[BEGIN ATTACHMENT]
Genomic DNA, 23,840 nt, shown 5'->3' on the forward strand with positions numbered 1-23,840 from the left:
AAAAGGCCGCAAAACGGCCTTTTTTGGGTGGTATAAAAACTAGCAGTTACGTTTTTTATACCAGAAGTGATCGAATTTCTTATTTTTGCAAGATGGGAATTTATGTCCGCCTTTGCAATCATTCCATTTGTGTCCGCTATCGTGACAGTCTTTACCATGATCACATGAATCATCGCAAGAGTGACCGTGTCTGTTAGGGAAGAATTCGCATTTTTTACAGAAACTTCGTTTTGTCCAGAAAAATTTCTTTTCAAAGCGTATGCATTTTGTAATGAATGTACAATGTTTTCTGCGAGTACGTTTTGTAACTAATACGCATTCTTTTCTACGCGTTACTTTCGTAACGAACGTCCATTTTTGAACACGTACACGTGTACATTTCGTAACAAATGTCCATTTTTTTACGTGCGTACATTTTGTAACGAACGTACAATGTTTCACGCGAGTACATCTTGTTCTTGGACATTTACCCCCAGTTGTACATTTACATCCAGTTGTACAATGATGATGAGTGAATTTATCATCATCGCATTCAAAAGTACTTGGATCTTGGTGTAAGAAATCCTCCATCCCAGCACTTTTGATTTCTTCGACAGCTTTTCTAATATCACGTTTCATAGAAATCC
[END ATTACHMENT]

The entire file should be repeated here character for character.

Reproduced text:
Genomic DNA, 23,840 nt, shown 5'->3' on the forward strand with positions numbered 1-23,840 from the left:
AAAAGGCCGCAAAACGGCCTTTTTTGGGTGGTATAAAAACTAGCAGTTACGTTTTTTATACCAGAAGTGATCGAATTTCTTATTTTTGCAAGATGGGAATTTATGTCCGCCTTTGCAATCATTCCATTTGTGTCCGCTATCGTGACAGTCTTTACCATGATCACATGAATCATCGCAAGAGTGACCGTGTCTGTTAGGGAAGAATTCGCATTTTTTACAGAAACTTCGTTTTGTCCAGAAAAATTTCTTTTCAAAGCGTATGCATTTTGTAATGAATGTACAATGTTTTCTGCGAGTACGTTTTGTAACTAATACGCATTCTTTTCTACGCGTTACTTTCGTAACGAACGTCCATTTTTGAACACGTACACGTGTACATTTCGTAACAAATGTCCATTTTTTTACGTGCGTACATTTTGTAACGAACGTACAATGTTTCACGCGAGTACATCTTGTTCTTGGACATTTACCCCCAGTTGTACATTTACATCCAGTTGTACAATGATGATGAGTGAATTTATCATCATCGCATTCAAAAGTACTTGGATCTTGGTGTAAGAAATCCTCCATCCCAGCACTTTTGATTTCTTCGACAGCTTTTCTAATATCACGTTTCATAGAAATCC